Figure 1.7: Components of population growth for the UK and constituent countries between mid-2006 and mid-2016
Figure 1.7: Components of population growth for the UK and constituent countries between mid-2006 and mid-2016

Source: Mid-Year Population Estimates, National Records of Scotland, Office for National Statistics

1.5 Migration flows across Scotland

Key Insight: All areas of Scotland benefit from migration.

Net inward migration to Scotland has meant that both urban and rural areas have benefitted from an inflow of working age migrants in recent years. As of mid-2016, 2.1% of the City of Edinburgh's population came from overseas between mid-2015 and mid-2016. This was the highest proportion in any council area in Scotland. Glasgow City and Aberdeen City council areas follow, with 1.9% and 1.8% respectively. Analysis of 2011 Census data indicates that migrants who have lived in Scotland for longer than ten years are approximately twice as likely to live in rural areas as are recent arrivals.

Figure 1.8: Inward migration as a percentage of population by council area, Scotland, mid-2015 and mid-2016
Figure 1.8: Inward migration as a percentage of population by council area, Scotland, mid-2015 and mid-2016

Source: Mid-Year Population Estimates, National Records of Scotland

Key insight: While Scotland's population is growing, this growth is uneven across our communities. Over a third (11 in total) of Scotland's local authorities will face depopulation before 2039.

This compares with only 3% (10 in total) of local authority districts in England. Continued inward migration can help support population growth and ensure the viability of Scotland's local communities. Local authorities facing depopulation are some of the most rural areas of Scotland, such as Na h-Eileanan Siar, Argyll and Bute and the Shetland Islands (see Figure 1.9).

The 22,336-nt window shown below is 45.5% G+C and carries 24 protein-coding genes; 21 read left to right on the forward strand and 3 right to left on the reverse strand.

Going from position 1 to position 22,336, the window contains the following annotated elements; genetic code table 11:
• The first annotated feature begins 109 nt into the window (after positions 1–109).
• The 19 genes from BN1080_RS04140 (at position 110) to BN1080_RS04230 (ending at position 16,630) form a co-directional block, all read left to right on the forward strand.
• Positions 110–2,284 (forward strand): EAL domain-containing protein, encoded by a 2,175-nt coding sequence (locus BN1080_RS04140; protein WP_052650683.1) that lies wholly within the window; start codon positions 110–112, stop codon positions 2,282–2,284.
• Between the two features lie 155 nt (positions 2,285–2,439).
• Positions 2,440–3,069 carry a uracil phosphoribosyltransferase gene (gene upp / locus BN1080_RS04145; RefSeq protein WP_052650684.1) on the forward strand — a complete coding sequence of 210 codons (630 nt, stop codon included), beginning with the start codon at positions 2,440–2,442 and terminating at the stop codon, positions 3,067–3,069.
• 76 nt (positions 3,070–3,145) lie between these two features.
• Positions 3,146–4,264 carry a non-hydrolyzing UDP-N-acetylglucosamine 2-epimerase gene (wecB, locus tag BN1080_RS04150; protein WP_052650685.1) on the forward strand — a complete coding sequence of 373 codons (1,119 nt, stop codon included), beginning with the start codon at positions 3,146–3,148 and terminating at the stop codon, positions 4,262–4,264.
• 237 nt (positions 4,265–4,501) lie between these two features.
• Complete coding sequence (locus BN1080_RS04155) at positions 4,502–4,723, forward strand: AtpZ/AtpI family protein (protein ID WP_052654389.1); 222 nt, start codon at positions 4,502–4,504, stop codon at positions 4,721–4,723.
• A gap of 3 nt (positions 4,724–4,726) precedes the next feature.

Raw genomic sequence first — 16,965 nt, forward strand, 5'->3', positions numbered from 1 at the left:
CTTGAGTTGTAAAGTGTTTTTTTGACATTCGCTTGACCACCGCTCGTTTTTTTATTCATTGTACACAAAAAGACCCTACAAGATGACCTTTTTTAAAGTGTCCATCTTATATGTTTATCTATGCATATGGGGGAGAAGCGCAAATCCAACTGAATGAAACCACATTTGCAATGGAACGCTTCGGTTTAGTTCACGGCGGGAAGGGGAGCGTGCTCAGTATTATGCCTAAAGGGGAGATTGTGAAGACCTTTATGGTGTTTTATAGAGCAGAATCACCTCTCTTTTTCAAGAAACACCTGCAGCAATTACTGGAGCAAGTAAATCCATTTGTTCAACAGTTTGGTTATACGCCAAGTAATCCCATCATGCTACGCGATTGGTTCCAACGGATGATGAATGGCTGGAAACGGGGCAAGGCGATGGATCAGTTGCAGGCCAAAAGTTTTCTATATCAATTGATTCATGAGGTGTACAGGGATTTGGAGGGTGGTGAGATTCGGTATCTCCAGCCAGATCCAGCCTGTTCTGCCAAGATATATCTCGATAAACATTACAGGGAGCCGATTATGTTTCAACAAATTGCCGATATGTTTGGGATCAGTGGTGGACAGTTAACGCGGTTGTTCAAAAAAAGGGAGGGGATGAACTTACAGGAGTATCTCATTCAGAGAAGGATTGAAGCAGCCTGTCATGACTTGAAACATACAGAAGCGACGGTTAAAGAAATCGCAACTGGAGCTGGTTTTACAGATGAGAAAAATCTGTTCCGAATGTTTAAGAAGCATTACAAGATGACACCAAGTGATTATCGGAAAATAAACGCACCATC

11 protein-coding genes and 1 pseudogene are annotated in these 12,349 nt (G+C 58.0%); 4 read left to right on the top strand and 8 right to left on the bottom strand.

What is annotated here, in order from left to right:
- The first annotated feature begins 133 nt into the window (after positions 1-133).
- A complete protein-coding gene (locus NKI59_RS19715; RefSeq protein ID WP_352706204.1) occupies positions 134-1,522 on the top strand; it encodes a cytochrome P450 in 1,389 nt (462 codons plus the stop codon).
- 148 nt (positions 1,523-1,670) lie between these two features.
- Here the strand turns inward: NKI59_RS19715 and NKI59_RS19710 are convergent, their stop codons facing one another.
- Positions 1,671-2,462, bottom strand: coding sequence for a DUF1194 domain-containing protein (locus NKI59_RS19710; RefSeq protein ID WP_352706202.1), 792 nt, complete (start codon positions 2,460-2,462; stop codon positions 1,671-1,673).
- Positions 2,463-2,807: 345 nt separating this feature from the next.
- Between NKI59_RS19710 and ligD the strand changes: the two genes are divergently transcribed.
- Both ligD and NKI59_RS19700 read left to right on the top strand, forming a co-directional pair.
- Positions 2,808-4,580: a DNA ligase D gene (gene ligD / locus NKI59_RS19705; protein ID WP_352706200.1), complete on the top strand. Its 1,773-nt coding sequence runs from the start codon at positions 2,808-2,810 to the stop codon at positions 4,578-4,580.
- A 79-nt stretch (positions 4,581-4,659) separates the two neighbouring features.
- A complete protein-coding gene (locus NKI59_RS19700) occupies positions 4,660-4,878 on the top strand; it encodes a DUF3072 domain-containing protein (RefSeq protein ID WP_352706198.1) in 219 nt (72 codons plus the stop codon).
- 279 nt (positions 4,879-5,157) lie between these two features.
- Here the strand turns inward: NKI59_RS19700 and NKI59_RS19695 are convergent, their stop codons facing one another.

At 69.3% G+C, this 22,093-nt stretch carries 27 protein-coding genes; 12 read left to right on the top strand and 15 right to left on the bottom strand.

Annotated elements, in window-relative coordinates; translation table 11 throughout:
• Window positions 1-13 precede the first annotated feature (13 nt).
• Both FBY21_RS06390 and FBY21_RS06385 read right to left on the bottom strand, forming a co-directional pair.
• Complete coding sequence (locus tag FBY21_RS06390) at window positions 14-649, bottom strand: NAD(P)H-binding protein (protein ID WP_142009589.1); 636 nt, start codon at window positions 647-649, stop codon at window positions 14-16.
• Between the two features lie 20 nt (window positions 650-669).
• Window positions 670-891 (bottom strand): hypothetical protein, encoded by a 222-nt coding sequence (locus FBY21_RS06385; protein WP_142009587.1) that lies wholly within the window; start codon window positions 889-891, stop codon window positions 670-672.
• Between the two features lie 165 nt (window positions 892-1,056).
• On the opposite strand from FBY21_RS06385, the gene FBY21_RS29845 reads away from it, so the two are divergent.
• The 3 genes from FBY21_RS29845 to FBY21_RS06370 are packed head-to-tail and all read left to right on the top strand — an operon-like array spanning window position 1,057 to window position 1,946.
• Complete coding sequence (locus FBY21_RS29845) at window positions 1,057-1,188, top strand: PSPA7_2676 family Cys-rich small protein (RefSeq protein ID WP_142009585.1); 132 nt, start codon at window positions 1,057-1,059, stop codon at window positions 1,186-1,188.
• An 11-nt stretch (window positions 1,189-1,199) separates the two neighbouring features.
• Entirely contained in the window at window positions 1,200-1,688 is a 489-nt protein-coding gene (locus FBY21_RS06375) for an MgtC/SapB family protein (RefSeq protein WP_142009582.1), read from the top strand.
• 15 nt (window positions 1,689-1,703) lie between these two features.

Scotland England
number (%) local authorities number (%) local authority districts
Areas with projected population increase 21 (66%) 316 (97%)
Areas with projected population decrease 11 (34%) 10 (3%)
Total 32 (100%) 326 (100%)

Figure 1.9: Projected change in population, Scottish council areas, 2014-2039

Figure 1.9: Projected change in population, Scottish council areas, 2014-2039

Source: Subnational Population Projections (2014-based), National Records of Scotland

Key insight: Scotland's geography illustrates how population density reflects the fragility of remote and rural communities.

For topographical and historical reasons, most of the population are contained within the lower-lying 'central belt', stretching from Ayrshire to Dundee (see Figure 1.8).

Remote and rural communities experiencing or at risk of depopulation need to attract and retain all their residents (including migrants) in order to maintain livelihoods and economies; migrants from outwith Scotland are therefore essential to addressing depopulation

1.6 Regional variations in the number of non- UK and EU nationals across the UK

Key insight: Scotland's non- UK national population make up a smaller proportion of the population than the UK average (see Figure 1.10) but Scotland has a higher than average proportion of the non-British population who are EU nationals (see Figure 1.11).

Scotland's population growth could be affected more by small changes to the inward flow of EU migrants.

Figure 1.10: Proportion of population who are non- UK nationals, UK and constituent countries, 2004 to 2016
Figure 1.10: Proportion of population who are non-UK nationals, UK and constituent countries, 2004 to 2016

Source: Annual Population Survey, Office for National Statistics

Figure 1.11: Proportion of non- UK population who are EU nationals
Figure 1.11: Proportion of non-UK population who are EU nationals

Source: Annual Population Survey, Office for National Statistics

1.7 Projected changes in Scotland's population